Steve Silver, ASC is busy shooting two Chuck Lorre shows on stages at Warner Bros., Big Bang Theory, now in its seventh season, and Mom, in its first season. The schedule is worked out so that cameras never roll without Steve on hand. He’s also serving as consultant on Two and a Half Men, where he spent 10 years directing the photography of more than 220 episodes.
“Chuck asked if I would shoot his new pilot, Mom, last season,” says Steve. “The show and look were so well received that afterwards he reached out and asked if I would leave Two and a Half Men and continue shooting the series for him.”
Steve consults on Men with the help of his friend and former operator, Mark Davidson, who took over as the primary director of photography.
Steve attributes his success in part to the mentorship of George Spiro Dibie, ASC, for whom he assisted and operated for many years. In addition to teaching Steve the fundamentals of lighting for situation comedy, Dibie helped him get into the union and co-sponsored his membership in the ASC.
“He was one of the most influential people in my entire career,” says Steve. “He taught me the basics, the ABC’s approach to sitcom lighting. Since then I think I break most of the rules daily but George’s basic teachings still work well today. George also taught me about on-set politics and the importance of respecting your crew and clear, strong leadership.”
Big Bang Theory and Mom are shot on the Sony F55, making them among the first sitcoms to shoot on a 35mm-sized sensor. There were shows that were shot on Panavision Genesis cameras before now, but the lack of depth of field and workflow proved challenging.
Constantly looking for new ways to improve the visuals, Steve has developed several new techniques. Mom is set in Napa Valley. Steve has chosen what he refers to as “low streaming Northern California sunlight” for his key source and inspiration.
“With most sitcoms, when you see an exterior, usually you can immediately tell that it has been shot on stage,” says Steve. “Especially in multi-camera, it is very difficult to trick the viewers into accepting exteriors with a traditional stage lighting approach. When you’re shooting in multiple directions and the cameras are split, it becomes very hard to sell believable sunlight. One way of making a sunny day exterior more believable on the stage, from a variety of directions, is to introduce the idea of an invisible tree.
“When we shoot outside, we don’t want to place our actors in the extremely harsh sun generally, so why take that approach on stage,” Steve explains. “I have the crew imagine that there’s a tree over the entire set. We break up the keylights from above and behind with tree branches (‘tree-alorises’) that cast a dappled light across onto all sides. This allows any buildings to have a projected effect on them and keeps them from being flat-lit. And on the front side of this imaginary tree, I play a low raking sun effect that comes underneath and hits the characters from the waist down. I’ll light 5-10 stops overexposed depending on how saturated the wardrobe and landscape are. This concept is especially friendly to sound. The booms can reach in without any interference.”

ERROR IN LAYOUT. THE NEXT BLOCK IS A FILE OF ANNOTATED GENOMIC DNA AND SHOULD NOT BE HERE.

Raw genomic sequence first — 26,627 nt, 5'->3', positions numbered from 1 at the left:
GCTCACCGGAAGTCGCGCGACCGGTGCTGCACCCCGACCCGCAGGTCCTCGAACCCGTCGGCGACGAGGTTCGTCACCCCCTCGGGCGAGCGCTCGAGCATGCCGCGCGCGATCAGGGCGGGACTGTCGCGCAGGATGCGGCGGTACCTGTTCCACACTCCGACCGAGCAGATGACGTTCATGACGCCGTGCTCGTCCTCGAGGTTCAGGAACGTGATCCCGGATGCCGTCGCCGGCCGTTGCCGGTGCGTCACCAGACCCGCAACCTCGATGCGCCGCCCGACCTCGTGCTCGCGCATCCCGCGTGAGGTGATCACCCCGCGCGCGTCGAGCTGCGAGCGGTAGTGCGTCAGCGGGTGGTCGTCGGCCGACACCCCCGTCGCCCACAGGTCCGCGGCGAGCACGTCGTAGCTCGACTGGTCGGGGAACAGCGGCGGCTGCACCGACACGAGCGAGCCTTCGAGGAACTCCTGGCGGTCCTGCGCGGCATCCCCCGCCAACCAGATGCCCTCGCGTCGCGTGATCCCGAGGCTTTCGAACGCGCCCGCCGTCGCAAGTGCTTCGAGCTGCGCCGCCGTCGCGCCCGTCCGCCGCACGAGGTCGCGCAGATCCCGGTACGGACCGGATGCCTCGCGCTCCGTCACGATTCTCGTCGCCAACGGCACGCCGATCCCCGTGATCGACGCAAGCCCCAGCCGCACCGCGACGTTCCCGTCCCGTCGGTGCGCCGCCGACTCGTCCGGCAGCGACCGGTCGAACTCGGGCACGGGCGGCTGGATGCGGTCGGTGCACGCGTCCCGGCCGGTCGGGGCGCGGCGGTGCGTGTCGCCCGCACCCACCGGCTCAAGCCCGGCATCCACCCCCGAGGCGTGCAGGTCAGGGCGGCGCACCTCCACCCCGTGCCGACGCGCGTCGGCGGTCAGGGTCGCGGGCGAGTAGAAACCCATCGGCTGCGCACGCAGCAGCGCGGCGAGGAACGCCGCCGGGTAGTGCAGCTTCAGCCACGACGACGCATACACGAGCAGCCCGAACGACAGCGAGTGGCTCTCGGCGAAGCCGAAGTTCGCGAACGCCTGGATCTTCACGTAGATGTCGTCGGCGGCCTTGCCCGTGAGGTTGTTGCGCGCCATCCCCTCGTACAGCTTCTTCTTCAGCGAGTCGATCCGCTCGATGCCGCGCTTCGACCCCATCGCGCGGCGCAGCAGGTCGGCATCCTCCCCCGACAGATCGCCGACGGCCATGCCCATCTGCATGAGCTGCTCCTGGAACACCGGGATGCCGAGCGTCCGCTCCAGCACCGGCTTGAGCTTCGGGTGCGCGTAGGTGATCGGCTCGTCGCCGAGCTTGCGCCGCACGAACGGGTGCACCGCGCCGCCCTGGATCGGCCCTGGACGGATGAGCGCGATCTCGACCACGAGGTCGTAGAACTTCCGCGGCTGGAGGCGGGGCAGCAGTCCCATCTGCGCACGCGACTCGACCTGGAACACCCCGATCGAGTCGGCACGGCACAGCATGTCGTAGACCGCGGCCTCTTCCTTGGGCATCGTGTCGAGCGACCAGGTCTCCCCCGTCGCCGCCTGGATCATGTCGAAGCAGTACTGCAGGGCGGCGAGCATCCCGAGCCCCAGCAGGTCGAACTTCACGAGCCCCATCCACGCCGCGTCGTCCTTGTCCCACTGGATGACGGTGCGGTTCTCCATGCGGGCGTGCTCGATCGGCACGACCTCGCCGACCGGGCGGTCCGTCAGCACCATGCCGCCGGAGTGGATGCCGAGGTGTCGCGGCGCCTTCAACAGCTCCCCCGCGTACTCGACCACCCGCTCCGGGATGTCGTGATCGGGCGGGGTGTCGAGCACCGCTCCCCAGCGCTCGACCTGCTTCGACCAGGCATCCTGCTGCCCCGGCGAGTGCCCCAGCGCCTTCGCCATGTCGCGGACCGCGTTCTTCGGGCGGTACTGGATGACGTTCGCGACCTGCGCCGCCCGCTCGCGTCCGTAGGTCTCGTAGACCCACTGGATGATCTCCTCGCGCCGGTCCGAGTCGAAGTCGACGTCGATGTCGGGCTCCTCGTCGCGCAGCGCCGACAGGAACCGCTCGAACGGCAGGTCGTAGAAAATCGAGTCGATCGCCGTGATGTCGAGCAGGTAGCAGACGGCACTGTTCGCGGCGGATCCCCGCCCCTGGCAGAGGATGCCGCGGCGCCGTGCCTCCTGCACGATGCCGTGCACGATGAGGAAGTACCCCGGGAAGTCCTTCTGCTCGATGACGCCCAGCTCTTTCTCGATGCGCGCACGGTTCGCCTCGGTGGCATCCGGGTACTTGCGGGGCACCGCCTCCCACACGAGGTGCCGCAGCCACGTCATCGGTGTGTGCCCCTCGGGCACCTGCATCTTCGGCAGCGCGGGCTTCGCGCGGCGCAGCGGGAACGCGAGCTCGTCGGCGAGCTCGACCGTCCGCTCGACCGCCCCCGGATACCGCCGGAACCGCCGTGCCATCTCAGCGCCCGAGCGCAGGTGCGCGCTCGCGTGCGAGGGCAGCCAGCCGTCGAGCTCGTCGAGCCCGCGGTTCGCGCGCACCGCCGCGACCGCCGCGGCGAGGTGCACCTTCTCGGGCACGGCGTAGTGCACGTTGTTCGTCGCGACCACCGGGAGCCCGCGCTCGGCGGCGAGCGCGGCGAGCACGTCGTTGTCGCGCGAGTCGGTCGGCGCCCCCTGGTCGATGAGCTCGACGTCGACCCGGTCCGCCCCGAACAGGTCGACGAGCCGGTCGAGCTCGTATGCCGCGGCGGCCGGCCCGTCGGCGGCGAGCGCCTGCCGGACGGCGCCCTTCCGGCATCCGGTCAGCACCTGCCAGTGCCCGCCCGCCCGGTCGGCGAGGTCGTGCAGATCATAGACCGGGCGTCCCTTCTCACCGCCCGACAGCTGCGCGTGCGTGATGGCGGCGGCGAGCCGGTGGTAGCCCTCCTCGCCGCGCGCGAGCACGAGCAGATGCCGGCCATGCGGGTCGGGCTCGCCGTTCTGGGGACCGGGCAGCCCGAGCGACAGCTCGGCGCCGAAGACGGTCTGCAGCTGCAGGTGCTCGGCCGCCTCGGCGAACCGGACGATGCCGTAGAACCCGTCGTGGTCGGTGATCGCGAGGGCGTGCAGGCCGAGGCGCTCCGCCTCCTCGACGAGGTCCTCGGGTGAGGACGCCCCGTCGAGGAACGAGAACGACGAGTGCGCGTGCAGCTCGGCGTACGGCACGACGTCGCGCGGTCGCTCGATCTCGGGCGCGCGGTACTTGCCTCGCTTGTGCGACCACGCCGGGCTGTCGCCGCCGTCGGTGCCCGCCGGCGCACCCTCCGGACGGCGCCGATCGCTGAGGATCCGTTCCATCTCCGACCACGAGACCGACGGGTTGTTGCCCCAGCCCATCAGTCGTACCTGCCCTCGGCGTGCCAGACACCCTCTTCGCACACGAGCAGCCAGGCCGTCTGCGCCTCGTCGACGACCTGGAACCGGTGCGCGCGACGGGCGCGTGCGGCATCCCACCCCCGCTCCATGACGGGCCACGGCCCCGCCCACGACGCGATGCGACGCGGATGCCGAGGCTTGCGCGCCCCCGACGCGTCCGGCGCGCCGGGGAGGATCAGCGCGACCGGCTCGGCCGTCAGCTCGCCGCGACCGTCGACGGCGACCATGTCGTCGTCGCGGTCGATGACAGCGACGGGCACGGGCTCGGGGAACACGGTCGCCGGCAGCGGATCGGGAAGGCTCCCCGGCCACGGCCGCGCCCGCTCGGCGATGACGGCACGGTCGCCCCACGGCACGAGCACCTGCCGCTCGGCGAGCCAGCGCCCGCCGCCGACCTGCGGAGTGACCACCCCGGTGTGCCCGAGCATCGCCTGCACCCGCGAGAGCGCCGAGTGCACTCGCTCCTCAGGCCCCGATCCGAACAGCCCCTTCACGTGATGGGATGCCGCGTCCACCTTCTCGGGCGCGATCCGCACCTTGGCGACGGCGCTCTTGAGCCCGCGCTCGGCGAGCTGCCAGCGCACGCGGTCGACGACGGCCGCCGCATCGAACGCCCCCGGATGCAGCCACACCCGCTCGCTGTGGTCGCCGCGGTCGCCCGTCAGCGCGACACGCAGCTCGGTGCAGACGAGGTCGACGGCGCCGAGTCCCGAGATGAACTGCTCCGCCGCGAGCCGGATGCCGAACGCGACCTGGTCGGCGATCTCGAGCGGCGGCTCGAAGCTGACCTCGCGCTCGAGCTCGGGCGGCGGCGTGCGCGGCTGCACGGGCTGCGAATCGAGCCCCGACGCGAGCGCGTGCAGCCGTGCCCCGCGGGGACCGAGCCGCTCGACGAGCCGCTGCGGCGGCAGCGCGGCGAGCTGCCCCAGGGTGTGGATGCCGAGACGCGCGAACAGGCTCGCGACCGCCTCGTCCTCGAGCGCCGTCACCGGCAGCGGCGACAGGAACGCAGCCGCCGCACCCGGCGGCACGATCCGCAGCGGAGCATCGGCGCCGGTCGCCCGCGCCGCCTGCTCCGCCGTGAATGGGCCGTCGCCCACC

The exterior world of Two and a Half Men is comparatively very warm. “I like to source the quality of the Southern California coastal sun, but in addition I like to play the ambience cooler since my fill light is from the effect of the sun bouncing off the blue ocean,” he says.
The characters live on the beach in Malibu. Steve knows when it looks right, because he makes his real-life home there. “In Malibu, it’s a different quality of light that you’ll see in, say, Pasadena, where Big Bang is based. There we use a much softer and less saturated key light source for our approach though the windows, because it’s coming through Los Angeles smog and inter-city atmosphere.”
With his eye trained on three different shows, you might think that Steve has no time for hobbies. But you’d be wrong. When he’s away from the stage, he spends a good deal of his time surfing the big waves in the Mentawai Islands off Sumatra in Indonesia.
“I’ve always enjoyed a coastal existence, and I stay as close to the beach as I can,” he says. “I grew up in Sherman Oaks, and surfed every summer and on weekends, but I was always very jealous of the local beach kids. I always wondered what it would be like to smell that fresh beach air every day. As soon as I graduated high school, I made a life out there in Malibu.”
Steve’s cinematography and beach passions have intersected more than once. “One morning, I woke up super early on a crystal clear day,” he recalls. “I had rented an 8X10 film camera from Samy’s. I shot some photos of Paradise Cove at sunrise one morning and archived them. About three years later, Two and a Half Men started up and they couldn’t find a suitable image for a Malibu backdrop for their main set. I said, ‘Well, here are some shots.’ One of my shots ended up being the 70-foot backdrop that we’ve been using for 11 years on the Two and a Half Men main set! I focus 16 motorized Source 4 lights on the water from behind in order to keep the water from looking static. It’s nice when you are having a long day on stage to sit in that set and look out at Malibu.”